Bad nights are inevitable when you have certain illnesses, and ME/CFS is definitely one of them. It is crucial that I see these as just something that happens. Even if it IS a moral failing, there is no point in working under that assumption: it just interferes with regaining control. (This is a post in a series: first part here; second part here, third part here.)
The basics of recovery
Recovery is a fragile thing. The higher I go, the farther – and harder – I fall. But – I don’t have much choice: eventually I will have to gather the shreds up, do something positive, and get back on that darned rocking horse.
I don’t do anything HARD – once I’ve declared a recovery day, the most important part is getting my confidence back. I give myself a whole bunch of tiny successes, in the three areas of my life:
- what I want to do,
- what I need to do for myself,
- and what I need to do for others.
‘Need’ is defined here as things on my ‘should’ list.
I also need to plan for a better night: I am still tired, and I am still fragile.
Success helps recovery: TINY THINGS – and the 5-minute rule
It helps immeasurably to get a bunch of quick successes under my belt, to do something – anything – that I can call positive. Making these tiny in scope and short in duration means I can have a lot of them happen – as soon as I’m able – and they won’t be horribly taxing. They will prove to me I am doing something to regain control:
• Take care of live things first: Gizzy (my chinchilla), plants, and, in this Indian summer of sudden heat and no rain, watering the transplants and volunteers and plants on the edge – which will be the first to go if I don’t do something.
• Write something on the WIP – not text, but a quick jotting down of ideas for what’s next into the notes file for the current scene. Since writing keeps me sane, I need to fit a little bit of writing in.
• Call a friend – keep it short.
• Walk around yard – 4 times, not 6 (1 time yesterday)
• Pull a FEW weeds.
• Do a tiny amount of yoga stretching.
• Naps, naps, naps – extra rest somehow (okay, these may take more than 5 minutes, but GETTING to bed is a short decision)
• Do some small housekeeping thing: drain, put away dishes, wash tiny pile of stuff from picnic; fill ice cube tray.
• Figure out the most critical thing pending – find a way to do it: the new Verizon wireless bill.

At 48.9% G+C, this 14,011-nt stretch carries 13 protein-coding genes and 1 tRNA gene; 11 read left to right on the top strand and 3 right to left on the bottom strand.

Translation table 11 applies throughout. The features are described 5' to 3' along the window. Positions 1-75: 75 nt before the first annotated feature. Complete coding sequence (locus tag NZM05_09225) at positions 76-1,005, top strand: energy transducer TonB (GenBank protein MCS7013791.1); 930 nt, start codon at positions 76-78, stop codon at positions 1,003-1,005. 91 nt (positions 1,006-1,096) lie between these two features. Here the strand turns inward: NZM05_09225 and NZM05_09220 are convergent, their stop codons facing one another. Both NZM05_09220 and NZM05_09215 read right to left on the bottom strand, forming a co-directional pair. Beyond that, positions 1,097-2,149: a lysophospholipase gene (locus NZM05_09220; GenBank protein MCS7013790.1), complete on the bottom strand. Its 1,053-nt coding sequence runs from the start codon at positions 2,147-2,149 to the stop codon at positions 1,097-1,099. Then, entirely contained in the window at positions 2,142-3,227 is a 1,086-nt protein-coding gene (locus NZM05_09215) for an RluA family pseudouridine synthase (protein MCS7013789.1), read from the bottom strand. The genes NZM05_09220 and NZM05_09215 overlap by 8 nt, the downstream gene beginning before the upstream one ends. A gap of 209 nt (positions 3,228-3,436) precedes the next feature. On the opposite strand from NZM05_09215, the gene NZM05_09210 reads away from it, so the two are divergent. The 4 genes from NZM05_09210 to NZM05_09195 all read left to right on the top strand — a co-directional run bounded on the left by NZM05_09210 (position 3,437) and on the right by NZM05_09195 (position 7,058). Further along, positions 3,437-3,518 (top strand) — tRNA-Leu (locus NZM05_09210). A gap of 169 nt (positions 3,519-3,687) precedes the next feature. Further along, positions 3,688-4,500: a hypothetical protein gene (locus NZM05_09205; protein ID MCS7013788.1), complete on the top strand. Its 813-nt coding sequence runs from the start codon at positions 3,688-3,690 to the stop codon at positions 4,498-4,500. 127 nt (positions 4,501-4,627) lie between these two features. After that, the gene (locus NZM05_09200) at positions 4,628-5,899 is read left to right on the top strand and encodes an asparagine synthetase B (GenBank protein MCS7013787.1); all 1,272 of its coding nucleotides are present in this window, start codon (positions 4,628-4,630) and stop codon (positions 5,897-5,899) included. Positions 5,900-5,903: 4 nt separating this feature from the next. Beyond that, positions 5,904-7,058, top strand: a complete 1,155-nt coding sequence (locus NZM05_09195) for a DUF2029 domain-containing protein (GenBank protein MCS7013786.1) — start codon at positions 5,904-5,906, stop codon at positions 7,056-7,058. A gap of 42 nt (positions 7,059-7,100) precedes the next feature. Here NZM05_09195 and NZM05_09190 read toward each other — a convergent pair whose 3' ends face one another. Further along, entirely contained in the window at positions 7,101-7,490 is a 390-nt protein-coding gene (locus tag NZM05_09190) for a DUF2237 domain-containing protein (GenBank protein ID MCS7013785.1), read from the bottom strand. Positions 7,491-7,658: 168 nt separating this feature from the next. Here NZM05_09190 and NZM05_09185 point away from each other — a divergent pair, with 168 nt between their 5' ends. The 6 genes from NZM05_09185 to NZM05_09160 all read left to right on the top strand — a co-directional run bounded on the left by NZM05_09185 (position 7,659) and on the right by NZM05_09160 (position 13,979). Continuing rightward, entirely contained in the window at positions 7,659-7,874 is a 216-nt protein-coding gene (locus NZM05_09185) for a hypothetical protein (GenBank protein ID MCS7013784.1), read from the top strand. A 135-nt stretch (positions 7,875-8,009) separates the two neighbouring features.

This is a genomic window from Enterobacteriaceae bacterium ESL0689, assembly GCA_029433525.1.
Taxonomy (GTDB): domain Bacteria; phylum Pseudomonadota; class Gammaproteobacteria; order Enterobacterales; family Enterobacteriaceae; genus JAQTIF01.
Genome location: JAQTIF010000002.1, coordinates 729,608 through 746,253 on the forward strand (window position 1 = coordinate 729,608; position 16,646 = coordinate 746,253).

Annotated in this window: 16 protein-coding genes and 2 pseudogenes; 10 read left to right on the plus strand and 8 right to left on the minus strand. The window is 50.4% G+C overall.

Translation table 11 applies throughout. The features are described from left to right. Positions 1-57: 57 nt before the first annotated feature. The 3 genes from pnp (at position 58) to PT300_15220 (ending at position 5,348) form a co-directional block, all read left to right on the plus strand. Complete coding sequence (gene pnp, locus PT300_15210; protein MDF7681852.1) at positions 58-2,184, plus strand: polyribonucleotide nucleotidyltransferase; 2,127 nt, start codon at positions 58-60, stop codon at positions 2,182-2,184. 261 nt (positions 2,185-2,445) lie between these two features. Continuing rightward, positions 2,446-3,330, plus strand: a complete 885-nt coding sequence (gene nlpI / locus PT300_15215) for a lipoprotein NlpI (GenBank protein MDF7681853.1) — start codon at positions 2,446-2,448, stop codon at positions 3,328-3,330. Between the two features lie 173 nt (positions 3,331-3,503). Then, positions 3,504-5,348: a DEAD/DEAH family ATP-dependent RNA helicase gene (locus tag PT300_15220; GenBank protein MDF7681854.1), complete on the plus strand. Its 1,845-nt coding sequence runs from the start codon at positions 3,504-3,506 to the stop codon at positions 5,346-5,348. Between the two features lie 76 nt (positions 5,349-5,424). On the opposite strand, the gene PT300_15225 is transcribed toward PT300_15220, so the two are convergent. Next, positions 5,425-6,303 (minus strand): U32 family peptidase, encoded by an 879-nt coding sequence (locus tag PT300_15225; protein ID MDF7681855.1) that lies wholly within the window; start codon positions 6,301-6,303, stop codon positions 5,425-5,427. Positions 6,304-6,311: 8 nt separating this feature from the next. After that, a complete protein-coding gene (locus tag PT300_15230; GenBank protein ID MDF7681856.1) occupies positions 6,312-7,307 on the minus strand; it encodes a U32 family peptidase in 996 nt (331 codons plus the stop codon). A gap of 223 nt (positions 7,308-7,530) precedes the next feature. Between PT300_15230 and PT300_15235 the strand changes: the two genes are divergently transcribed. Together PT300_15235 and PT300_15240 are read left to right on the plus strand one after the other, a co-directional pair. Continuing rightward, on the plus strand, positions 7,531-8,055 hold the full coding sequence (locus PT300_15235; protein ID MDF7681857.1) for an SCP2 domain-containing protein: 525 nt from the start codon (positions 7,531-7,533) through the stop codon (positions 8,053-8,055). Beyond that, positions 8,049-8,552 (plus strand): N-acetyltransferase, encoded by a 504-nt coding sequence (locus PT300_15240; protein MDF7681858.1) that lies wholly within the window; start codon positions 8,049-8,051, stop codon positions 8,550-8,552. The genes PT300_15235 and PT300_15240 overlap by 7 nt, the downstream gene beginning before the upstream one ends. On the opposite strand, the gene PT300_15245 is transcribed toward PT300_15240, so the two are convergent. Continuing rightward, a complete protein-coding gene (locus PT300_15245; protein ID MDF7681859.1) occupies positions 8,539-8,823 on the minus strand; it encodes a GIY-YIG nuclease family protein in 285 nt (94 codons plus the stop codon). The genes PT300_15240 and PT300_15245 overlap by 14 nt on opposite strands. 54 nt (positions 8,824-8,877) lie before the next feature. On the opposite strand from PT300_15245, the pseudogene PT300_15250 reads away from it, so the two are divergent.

• Mend fences: email a quick apology.
• Deal with something new: make decision about a poster I need to approve for someone else to finish her job.
I turn around and, by keeping to the 5-minute rule, I have accomplished an amazing array of things that needed doing.
A sense of recovery
I made no commitment to myself or anyone else that I would exercise forever, or take care of ALL the bills and paperwork, or finish the current scene. That would have been a very bad idea on a recovery day.
I don’t know how any of this would have worked without the tiny bit of extra energy – so I don’t know if it will work for other people – but I think the technique of committing 5 minutes or less to a task (stolen from Alan Lakein’s book How to get control of your time and your life) makes it possible for even a tired fogged brain to think ‘I CAN do this,’ and be right.
The key: no recriminations
The most useful technique:
• Take 5 minutes for guilt and recrimination and feeling stupid – and keep it to just 5 minutes.
Like most people of my generation, I was brought up with a work ethic, and deeply regret that I can’t get done the things I should be contributing to my family and the world.
‘Should’ is the danger word here: who I am comparing myself to is the problem. It is my younger self, my well self, and my engrained notion of what I would do in a perfect world. I have to keep from telling myself that if I just gritted my teeth and did what I’m ‘supposed’ to do, all of this CFS nonsense and all of my backlogs would become easy to deal with.
It isn’t true.
Even I, in recovery from a bad night, can see that flogging myself can’t possibly help, and takes energy away from doing other things that CAN help. The 5-minute guilt trip both allows for the regrets – and limits their power.
And now, having finished, I am going to put myself down for a nap – it’s literally the least I can do for myself.